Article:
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I didn’t see this movie in IMAX but it was filmed with IMAX cameras so I bet it looked even more spectacular on screen. The plane landing scene on the Hudson river is as suspenseful as it is stunning to watch. Kudos to Eastwood and screenwriter Todd Komarnicki for keeping SULLY afloat when it could’ve easily been a tedious based-on-a-true-event types of movie. Just remember this is a film, not a documentary. There’s likely a great deal of creative license taken in the way the NTSB investigations played out.

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So that’s my weekend recap. What did YOU watch this weekend, anything good?

FlixChatter Review: Don’t Breathe (2016)

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The home invasion thriller genre has been around a long time and while some were good, most were average to mediocre. Late summer usually is the time when studios release their crappy action or horror films but thankfully Don’t Breathe doesn’t fall in that category. In fact, it’s one of the best thrillers I’ve seen in a long time.

Set in the slums of Detroit, three thieves decided they’re going to break into a blind man’s house and steal his money in order to leave their crappy life and city. One of the thieves is Rocky (Jane Levy), she wants to move out of her home and take her young sister to LA to get away from her drunken mom and her creepy boyfriend. The other two members are Alex (Dylan Minnette) and Money (Daniel Zovatto). Dylan’s father runs a security company in the city so he’s able to have access to all of the homes they’ve robbed and Money is Rocky’s boyfriend and the muscle of the group.

After a not-so-profitable robbery, Money found out that a blind man (Stephen Lang) received a huge sum of cash from a car accident settlement and this could be their big payday that they all need. The blind man lives in a deserted part of the city and they all agreed it’s going to be an easy score. What they don’t know is that the blind man is an ex military man who was part of Special Forces and he’s good with weapons and hand to hand combat. Once the thieves broke into the blind man’s house, they realized it’s basically a trap and for the rest of the movie, the young thieves had to fight for their lives in order to escape the creepy house.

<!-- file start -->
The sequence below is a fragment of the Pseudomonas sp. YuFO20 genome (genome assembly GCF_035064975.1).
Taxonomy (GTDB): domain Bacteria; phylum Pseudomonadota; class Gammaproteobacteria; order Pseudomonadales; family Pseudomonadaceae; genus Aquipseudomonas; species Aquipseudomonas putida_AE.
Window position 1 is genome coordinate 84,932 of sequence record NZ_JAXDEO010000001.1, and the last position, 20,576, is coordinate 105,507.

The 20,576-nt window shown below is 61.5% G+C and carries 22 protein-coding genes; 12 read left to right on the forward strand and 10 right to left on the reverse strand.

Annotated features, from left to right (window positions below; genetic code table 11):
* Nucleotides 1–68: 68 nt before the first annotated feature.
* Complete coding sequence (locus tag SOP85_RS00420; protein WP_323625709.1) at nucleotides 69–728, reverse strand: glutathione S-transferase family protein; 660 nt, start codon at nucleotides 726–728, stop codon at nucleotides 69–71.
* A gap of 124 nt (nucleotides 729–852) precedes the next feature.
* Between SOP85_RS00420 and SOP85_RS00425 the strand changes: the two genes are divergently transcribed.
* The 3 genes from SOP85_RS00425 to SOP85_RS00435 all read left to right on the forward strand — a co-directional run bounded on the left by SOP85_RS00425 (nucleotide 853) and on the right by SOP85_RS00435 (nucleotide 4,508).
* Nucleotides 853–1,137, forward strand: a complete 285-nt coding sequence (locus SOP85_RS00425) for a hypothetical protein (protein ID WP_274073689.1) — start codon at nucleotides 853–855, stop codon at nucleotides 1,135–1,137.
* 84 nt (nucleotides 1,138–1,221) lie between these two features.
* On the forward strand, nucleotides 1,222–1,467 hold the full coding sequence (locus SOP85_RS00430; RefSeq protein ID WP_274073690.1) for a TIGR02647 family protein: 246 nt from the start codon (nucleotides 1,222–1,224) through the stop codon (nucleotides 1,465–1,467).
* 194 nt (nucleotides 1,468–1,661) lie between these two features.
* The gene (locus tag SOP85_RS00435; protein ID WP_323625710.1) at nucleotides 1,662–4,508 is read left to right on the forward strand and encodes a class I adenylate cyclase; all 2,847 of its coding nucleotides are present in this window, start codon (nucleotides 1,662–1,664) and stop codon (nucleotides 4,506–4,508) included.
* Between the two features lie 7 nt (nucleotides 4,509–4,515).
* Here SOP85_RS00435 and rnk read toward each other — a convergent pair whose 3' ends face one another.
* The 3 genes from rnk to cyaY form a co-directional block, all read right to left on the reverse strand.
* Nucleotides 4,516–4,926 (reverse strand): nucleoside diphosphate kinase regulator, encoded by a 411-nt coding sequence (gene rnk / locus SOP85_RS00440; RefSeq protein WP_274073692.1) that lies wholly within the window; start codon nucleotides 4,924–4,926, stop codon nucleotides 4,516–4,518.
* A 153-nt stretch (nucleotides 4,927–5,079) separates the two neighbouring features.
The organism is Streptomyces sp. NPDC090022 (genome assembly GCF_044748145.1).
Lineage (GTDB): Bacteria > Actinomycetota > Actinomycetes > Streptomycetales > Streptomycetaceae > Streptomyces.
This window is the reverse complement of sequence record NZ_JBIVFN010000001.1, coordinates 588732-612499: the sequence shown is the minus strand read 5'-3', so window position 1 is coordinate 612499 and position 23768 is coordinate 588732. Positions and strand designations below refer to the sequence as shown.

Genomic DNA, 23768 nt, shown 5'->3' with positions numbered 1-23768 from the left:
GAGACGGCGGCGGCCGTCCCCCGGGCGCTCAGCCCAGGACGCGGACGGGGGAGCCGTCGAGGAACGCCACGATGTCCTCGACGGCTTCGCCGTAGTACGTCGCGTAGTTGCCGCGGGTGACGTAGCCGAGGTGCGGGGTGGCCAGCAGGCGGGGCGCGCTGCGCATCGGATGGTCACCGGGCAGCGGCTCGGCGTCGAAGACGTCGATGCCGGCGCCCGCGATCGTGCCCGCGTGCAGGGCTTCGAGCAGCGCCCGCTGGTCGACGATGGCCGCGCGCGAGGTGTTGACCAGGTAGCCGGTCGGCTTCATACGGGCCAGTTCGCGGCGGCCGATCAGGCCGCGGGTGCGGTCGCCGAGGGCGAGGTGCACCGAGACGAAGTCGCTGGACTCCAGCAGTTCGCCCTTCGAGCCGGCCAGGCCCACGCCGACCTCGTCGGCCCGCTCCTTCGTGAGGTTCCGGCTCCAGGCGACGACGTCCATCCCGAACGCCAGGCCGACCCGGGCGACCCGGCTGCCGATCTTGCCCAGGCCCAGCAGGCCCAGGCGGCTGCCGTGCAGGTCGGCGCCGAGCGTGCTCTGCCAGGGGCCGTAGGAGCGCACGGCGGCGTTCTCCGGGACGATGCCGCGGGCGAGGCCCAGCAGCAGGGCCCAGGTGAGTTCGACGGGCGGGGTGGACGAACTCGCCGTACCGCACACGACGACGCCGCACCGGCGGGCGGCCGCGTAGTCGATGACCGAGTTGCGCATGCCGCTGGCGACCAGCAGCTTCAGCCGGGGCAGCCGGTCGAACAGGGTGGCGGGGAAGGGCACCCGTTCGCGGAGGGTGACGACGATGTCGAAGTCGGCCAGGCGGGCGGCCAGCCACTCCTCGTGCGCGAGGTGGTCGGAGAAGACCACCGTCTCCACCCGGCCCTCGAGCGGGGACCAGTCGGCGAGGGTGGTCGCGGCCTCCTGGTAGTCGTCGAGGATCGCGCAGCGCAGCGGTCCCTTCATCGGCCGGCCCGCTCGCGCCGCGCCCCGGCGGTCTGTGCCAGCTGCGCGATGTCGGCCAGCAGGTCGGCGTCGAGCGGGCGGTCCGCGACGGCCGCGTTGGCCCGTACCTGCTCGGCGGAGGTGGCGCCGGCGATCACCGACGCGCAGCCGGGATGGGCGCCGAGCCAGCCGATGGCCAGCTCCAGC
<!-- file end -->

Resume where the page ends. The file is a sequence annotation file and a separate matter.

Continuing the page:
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The young actors were good in their respective roles, since it’s a horror/thriller, the hero has to be the pretty young lady and Levy fit that description. The film didn’t require a lot of dialog, so Levy had to use her face and body to make her performance believable. There’s a really cool sequence early in the film where both Rocky and Alex got stuck in a darken room and both of the actors had to act basically in the dark and both did quite well. Stephen Lang who’s been type cast throughout his career as the bad guy and here he delivered another good performance as the not-so-innocent blind man.